Wheelbarrows Full of Fun
Bob Reaman with Suzie, the youngest of his five Reamans.
After you read the next sentence, and for the rest of your life, you will remember the postal code for the southwestern Ontario village of Wingham because among other things, Wingham is noted for having only one postal code and it is N0G 2W0.
Translated, that’s: No 0ne Goes 2 Wingham, Ontario.
Told you it’d be memorable.
Only thing is, it’s wrong.
And after you read the next part of this story, I’m thinking you will be like me and want to visit Wingham.
Here’s the thing: Wingham’s pretty enough but for me? That’s not enough.
What I like in towns is people, and Wingham’s lousy with fun-loving, warm-hearted, interesting characters. The kind of people who talk about wheelbarrows full of booze. To them I’ll get in a minute.
But Wingham’s famous, besides.
I’ve known since I was a kid that Radio Station 920am out of Wingham has long been a terrific source for C&W music. In fact, it used to broadcast a weekly barn dance, live.
According to John Marshall, the CKNX program director, locals and visitors lined up outside the old station to peer through the windows to watch the performers. An historian named Ross Hamilton actually wrote a book about CKNX.
You should also know that on March 2, there’s going to be a fundraiser in the Wingham Columbus Centre to help the family of a local owner-operator named Bob Reaman.
Until December, 2011, Reaman was working for the agricultural hauler WSC Transport. Then one day, he felt sick, found out he had one of the worst diseases ever, Lou Gehrig’s, and he had to quit work.
Julie Pettapiece is the controller at WSC.
She and another friend of the family named Maryanne McCormick put together the March 2 event because, well, because that’s what people do.
Human beings like to help each other.
As a journalist, I know that if I call somebody looking for information, 99 percent of the time if the person who answers the phone can’t help me directly they’ll try to think of at least three others who might.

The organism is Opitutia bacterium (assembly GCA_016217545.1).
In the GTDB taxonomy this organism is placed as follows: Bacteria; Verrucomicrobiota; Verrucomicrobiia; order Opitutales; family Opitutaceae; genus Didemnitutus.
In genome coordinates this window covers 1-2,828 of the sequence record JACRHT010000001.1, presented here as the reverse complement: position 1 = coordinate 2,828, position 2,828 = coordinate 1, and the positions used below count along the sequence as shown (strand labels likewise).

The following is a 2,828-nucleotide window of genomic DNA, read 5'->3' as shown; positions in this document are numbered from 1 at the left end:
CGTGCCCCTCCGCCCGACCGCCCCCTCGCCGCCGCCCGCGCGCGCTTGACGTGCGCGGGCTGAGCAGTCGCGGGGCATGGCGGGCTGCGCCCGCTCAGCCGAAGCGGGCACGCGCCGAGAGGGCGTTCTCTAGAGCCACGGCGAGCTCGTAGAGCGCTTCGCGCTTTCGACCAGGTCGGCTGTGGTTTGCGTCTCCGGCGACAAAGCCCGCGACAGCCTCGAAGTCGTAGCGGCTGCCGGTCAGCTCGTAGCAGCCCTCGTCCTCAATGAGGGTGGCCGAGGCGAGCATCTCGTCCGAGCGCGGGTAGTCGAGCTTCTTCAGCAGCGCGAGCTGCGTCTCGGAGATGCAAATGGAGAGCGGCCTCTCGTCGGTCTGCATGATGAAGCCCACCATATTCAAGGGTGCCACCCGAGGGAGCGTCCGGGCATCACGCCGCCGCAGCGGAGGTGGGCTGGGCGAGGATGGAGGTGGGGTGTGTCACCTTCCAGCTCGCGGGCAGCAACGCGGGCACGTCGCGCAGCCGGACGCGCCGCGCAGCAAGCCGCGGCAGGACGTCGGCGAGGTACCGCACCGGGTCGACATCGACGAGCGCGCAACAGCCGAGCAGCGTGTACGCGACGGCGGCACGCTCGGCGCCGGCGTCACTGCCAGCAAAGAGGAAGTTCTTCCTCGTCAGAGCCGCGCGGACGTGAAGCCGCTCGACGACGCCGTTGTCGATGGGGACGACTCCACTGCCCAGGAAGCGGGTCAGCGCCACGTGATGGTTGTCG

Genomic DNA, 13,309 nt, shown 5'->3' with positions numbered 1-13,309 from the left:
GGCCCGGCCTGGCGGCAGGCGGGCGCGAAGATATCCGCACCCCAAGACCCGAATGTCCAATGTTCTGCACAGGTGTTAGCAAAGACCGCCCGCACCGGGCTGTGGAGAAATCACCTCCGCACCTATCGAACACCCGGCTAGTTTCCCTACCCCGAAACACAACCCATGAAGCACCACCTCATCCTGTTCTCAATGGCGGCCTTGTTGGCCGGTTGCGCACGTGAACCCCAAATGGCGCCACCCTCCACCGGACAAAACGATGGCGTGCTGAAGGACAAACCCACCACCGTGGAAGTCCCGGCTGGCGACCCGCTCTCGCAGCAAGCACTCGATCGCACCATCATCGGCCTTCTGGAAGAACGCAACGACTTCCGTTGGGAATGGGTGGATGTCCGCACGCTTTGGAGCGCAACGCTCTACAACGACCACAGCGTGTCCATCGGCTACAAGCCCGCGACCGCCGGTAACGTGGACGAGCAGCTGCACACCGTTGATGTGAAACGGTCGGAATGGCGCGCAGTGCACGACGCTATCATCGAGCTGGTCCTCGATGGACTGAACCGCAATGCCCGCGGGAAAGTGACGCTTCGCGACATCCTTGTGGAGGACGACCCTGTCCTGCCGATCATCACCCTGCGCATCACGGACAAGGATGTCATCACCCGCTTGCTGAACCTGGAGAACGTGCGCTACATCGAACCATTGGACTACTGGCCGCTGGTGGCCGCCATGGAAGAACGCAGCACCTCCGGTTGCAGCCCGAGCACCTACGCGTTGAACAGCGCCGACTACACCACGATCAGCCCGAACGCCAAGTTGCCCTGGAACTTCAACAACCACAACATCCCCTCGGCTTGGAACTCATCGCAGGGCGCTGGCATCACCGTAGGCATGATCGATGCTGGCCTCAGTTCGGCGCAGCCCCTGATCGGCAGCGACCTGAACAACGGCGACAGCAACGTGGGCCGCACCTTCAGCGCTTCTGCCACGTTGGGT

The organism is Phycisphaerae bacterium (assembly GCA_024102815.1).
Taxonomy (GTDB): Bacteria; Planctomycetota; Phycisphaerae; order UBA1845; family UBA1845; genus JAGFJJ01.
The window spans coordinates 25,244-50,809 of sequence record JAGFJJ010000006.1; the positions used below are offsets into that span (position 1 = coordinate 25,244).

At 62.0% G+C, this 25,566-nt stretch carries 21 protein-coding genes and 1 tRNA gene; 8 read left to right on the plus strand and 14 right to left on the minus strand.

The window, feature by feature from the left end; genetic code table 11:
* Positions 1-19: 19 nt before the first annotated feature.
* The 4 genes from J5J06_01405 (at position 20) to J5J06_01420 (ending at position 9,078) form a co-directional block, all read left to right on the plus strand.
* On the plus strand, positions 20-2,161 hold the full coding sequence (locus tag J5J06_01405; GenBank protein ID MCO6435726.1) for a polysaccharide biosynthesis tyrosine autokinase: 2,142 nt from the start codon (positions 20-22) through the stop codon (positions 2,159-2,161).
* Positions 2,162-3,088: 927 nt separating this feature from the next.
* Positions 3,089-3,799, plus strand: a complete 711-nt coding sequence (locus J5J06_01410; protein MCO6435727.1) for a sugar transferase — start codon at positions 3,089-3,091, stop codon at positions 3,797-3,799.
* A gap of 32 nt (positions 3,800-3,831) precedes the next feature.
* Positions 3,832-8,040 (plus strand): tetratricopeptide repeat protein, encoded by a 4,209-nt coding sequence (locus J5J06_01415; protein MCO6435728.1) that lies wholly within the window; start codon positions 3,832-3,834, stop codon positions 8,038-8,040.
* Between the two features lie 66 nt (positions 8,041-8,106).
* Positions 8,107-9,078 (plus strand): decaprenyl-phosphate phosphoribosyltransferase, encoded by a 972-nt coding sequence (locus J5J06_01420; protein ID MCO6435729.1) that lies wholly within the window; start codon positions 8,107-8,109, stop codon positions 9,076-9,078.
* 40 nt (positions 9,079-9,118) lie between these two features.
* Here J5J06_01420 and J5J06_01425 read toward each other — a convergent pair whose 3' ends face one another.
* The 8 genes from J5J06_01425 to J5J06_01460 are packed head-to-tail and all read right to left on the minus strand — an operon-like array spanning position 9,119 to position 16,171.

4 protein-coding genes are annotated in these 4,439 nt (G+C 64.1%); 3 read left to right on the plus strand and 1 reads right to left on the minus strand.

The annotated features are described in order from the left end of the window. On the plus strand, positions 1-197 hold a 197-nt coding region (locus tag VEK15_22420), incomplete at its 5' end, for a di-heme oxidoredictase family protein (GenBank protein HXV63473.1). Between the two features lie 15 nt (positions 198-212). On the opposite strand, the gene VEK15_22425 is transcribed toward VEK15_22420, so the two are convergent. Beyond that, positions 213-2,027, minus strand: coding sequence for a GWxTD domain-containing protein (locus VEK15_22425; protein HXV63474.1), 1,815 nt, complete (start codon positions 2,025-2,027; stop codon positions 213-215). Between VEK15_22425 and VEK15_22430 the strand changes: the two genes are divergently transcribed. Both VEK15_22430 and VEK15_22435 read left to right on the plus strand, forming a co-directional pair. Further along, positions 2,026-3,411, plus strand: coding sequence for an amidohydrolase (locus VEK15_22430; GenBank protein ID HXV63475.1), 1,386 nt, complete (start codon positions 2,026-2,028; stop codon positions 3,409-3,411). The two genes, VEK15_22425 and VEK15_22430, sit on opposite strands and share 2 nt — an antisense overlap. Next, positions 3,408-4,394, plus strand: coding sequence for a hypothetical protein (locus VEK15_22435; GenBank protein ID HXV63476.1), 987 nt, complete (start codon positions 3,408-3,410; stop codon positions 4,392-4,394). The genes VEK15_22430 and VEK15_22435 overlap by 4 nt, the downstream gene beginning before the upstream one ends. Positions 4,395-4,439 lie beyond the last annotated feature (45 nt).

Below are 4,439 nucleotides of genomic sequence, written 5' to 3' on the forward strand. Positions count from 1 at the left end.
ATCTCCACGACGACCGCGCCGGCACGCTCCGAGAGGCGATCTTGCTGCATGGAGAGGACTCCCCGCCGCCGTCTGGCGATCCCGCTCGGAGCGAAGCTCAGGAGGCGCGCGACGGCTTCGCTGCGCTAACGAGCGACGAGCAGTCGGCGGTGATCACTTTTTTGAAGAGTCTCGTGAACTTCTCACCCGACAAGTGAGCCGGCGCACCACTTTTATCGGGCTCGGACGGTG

When I phone one person for help, it’s like phoning four. (This four-for-one rule is suspended when dealing with certain institutions, just individuals. With institutions it’s every man for himself.)
But back to Wingham.
Bob’s son Tim’s longtime girlfriend Lauren McGirr phoned me this morning asking for help. She wanted to publicize the fundraiser.
“Today’s Trucking,” she smartly added, “is one of Bob’s favorite magazines.”
That said, what Bob wants Bob should get.
Sadly, Bob’s desires are fairly meager these days. According to Lauren, “Bob is on a ventilator 24/7, can no longer eat or speak on his own, and requires specialized care. He hasn't been home in over a year and has only been out of the hospital once since his diagnosis. Bob is married to Donna and they have five kids and four grandkids.
“Funds raised will not only help the family cover medical costs but also enable them to hire the specialized care and transport Bob needs to have day trips outside of the hospital.”
The dance starts at 9: 00 p.m. and will feature a live band. They’re now accepting donations for the silent auction and you can find out by checking out their Facebook page here.
Donations can also be deposited at any CIBC branch to the Reaman Family Benefit in Trust (Transit -02652/11-88739).
But then when Julie and I were talking about the fundraiser she mentioned the wheelbarrow full of booze.
As a reporter in small towns and big cities across Canada, I’ve covered more community events than TransForce has trucks. I’ve seen 50:50 draws, celebrity dunk tanks and demolition derbies. I’ve covered danceathons, marathons and smileathons. Bachelor auctions.
But until today, I hadn’t heard of a wheelbarrow-full-of-booze thing.
It’s going to be part of the silent auction. Not only will the winner wind up with a really well-stocked bar; he or she will be able to work off some of the booze by doing garden chores. It’s brilliant.
Furthermore. In no way am I advocating heavy drinking, but if you have something heavy, wheelbarrows — among mankind’s greatest inventions — are designed to help. (My advice? Your wheelbarrow: Don’t heave loam without it.)
I think we should petition Canada Post to change that town’s postal code to EOG 2W0.
The E will stand for Every.